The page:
America, a great nation built upon the capitalistic mentality that happiness comes from ownership. With this great idea, comes a burden of great responsibility to the consumer. Anything and everything will be placed in front of us, with outlandish claims designed to influence our thoughts of comfort and happiness. These claims will be so convincing, that millions will flock to buy.
Sound familiar? Well to me, I had a vision of an old time salesman selling “miracle cream” on a soap box in front of a small crowd.
Luckily, while we learn about how to be consumers at a young age, we also learn the saying, “If something sounds too good to be true, it is.”
Enter- Phiten Inc.
Phiten is a company that sells Titanium Infused items, such as bracelets, necklaces, fabrics, etc. with lofty claims attached.
Phiten says the claims are legitimate. It has developed something called the “high-intensity Phild Process,” which creates “minuscule beads of titanium” that are embedded into its products. This material now possesses the ability, it says, to “stabilize energy, permitting a greater flow of energy with less waste.”
This, ladies and gentleman, is what we call Pseudo-Science.
A belief or process which masquerades as science in an attempt to claim a legitimacy which it would not otherwise be able to achieve on its own terms.
The most important of its defects is usually the lack of the carefully controlled and thoughtfully interpreted experiments which provide the foundation of the natural sciences and which contribute to their advancement.
Of course, the pursuit of scientific knowledge usually involves elements of intuition and guesswork; experiments do not always test a theory adequately, and experimental results can be incorrectly interpreted or even wrong. In legitimate science, however, these problems tend to be self-correcting, if not by the original researchers themselves, then through the critical scrutiny of the greater scientific community. Critical thinking is an essential element of science.
One thing that I can assure you is that titanium (Ti), itself is not water soluble, it needs an ionic bond like fluoride (TiF) to become soluble. Although there are many uses for Ti, the two most common is it’s amazing strength to weight ratio (very tough and very light), and it’s corrosion resistance. Corrosion resistance is essentially how well it holds up to heat and water. Since it isn’t water soluble, Ti holds up very well.
So after that little chemistry lesson, I am trying to figure out how this necklace gives extra energy to its user (which has not been proven to the FDA). Essentially, they are saying that air comes into contact with the fabric, is ionized (separated into nitrogen and oxygen ions) through a Ti filter and your body uses those ions to gain energy.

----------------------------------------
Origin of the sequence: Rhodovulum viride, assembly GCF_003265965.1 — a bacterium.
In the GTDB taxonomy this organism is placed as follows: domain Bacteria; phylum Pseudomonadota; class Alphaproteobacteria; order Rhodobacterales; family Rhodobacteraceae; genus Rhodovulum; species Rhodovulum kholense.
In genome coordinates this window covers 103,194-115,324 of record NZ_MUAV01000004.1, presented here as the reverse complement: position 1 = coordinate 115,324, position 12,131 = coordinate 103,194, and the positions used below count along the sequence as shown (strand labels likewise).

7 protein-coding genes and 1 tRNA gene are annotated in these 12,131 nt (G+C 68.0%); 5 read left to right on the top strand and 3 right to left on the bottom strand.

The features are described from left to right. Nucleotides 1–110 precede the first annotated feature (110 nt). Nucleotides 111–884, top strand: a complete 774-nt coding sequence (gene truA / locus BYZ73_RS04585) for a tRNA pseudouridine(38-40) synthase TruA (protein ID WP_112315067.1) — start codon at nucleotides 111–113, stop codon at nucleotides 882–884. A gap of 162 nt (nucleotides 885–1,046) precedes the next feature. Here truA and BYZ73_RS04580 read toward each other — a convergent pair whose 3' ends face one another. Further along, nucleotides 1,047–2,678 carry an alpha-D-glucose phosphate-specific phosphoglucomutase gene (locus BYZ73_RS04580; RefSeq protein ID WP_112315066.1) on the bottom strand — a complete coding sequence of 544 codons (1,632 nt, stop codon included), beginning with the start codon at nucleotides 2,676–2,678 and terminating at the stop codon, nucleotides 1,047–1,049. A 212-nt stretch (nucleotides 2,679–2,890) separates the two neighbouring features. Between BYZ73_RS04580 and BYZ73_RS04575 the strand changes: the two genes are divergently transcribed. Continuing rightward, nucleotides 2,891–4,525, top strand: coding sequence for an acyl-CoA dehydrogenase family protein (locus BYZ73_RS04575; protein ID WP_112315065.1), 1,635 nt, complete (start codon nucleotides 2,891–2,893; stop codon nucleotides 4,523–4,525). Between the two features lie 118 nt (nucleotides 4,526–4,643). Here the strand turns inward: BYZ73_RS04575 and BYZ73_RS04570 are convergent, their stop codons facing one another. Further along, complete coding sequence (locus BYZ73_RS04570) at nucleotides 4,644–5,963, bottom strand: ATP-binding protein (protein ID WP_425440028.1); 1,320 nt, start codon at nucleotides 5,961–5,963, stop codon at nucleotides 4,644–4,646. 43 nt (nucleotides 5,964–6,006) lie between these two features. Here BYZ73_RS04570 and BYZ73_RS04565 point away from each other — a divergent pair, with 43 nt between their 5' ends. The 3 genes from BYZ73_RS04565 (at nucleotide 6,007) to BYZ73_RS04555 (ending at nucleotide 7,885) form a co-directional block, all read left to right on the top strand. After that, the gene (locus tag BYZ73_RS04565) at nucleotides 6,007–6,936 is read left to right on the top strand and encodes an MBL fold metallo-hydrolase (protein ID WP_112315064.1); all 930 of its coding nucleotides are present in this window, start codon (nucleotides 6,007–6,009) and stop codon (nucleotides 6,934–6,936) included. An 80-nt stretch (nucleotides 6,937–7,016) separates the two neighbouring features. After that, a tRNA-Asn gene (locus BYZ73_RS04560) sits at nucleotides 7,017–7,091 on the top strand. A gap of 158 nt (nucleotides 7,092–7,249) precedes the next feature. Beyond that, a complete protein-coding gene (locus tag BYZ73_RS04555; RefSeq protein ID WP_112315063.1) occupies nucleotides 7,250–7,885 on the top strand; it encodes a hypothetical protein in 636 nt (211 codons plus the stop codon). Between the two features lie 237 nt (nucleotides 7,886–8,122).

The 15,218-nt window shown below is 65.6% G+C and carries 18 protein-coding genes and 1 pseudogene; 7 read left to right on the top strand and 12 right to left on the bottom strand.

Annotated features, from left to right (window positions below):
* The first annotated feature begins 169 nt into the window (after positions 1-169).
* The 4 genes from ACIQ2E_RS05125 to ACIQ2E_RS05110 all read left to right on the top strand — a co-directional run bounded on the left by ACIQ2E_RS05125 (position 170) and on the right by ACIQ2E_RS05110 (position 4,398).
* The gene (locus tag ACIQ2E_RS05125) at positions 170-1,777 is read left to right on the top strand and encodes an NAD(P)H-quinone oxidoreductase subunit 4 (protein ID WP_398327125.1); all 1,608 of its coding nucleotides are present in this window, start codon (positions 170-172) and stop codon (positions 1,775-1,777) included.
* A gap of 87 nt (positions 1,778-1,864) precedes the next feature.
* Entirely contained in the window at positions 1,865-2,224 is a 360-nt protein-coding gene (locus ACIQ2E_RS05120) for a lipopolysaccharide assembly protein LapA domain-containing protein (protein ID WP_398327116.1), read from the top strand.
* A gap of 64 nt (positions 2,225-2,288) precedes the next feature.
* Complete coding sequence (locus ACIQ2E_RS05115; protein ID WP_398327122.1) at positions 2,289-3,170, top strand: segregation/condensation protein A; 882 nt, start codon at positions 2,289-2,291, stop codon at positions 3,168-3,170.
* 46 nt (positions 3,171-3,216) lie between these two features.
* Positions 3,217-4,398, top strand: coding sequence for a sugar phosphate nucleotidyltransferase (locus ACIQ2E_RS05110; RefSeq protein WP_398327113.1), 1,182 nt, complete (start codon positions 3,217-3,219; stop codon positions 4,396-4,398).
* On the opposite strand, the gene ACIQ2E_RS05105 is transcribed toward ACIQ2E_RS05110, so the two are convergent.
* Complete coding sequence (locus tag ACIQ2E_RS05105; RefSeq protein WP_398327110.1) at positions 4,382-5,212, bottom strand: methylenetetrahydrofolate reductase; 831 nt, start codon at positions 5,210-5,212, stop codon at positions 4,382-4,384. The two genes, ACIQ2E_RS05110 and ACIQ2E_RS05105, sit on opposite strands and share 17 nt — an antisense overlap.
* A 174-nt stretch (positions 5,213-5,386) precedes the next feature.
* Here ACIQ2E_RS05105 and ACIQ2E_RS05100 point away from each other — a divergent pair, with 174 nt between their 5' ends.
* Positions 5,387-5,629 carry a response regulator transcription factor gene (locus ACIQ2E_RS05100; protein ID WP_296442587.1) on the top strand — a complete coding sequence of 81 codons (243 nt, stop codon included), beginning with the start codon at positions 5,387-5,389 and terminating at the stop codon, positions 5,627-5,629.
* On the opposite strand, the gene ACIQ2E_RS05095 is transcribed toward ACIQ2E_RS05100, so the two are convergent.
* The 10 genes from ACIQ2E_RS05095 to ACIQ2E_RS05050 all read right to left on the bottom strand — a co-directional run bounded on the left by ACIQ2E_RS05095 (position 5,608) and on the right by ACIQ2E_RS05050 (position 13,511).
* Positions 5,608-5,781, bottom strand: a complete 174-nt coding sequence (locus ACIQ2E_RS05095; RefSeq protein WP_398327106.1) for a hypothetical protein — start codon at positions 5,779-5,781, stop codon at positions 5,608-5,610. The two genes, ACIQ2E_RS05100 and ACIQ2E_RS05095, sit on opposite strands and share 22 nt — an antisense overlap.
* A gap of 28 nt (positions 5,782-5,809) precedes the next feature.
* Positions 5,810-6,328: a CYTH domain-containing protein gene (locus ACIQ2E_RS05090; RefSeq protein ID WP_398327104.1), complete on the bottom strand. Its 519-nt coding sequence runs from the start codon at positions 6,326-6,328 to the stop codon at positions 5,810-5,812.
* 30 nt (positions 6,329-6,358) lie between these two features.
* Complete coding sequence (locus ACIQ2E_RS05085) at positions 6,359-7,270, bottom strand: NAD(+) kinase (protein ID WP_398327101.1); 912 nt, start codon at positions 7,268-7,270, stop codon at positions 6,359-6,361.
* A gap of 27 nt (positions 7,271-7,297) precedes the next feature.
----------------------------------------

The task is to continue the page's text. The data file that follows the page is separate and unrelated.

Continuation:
At least Phiten products seem a surefire testament to one thing: the placebo effect. Former NFL quarterback Damon Huard said a couple years back that “If I’m not wearing my necklaces to bed I’m a little stiffer. I think there is something to it.” And that’s just it: as long as you think a necklace is boosting your energy, you may feel a little more energetic. Any energy gotten while wearing it is all concocted in your mind. Although the products are neat looking, to say they do what they do is preposterous.
John Green, a professor of sports medicine at the University of Washington, told a Seattle newspaper: “I know of absolutely no scientific evidence to implicate titanium to improving performance.” Other doctors have noted that while the body does produce electrical fields, there’s zero evidence they can be influenced by titanium, and no evidence that they could be manipulated into decreasing fatigue levels.
Though Phiten alludes to its scientists on its website, there is nothing in the way of published research to back up its claims, and it hasn’t sought regulatory approval to be treated as a medical product. Have a look at how players actually wear these necklaces: loosely, usually with a t-shirt and jersey underneath. It seems a rather shoddy route of transmission.
In order to prove me wrong they would have to stake their claims to the FDA, knowing those claims to be false, they instead, market it as essentially a novelty item.
Phiten says its products are more than a placebo, though you’ll have to trust them on the science. No wonder, then, that a section of its site warns against buying fake Phitens. It would be a shame if someone just whipped up a bunch of plastic necklaces and then claimed that they could regulate the body’s energy, wouldn’t it?
Unfortunately this goes on way too much in our society and it’s the uneducated that get hurt. So I implore you to think before you reach for the miracle pill/necklace. If it hasn’t been approved by the FDA, then it’s probably too good to be true.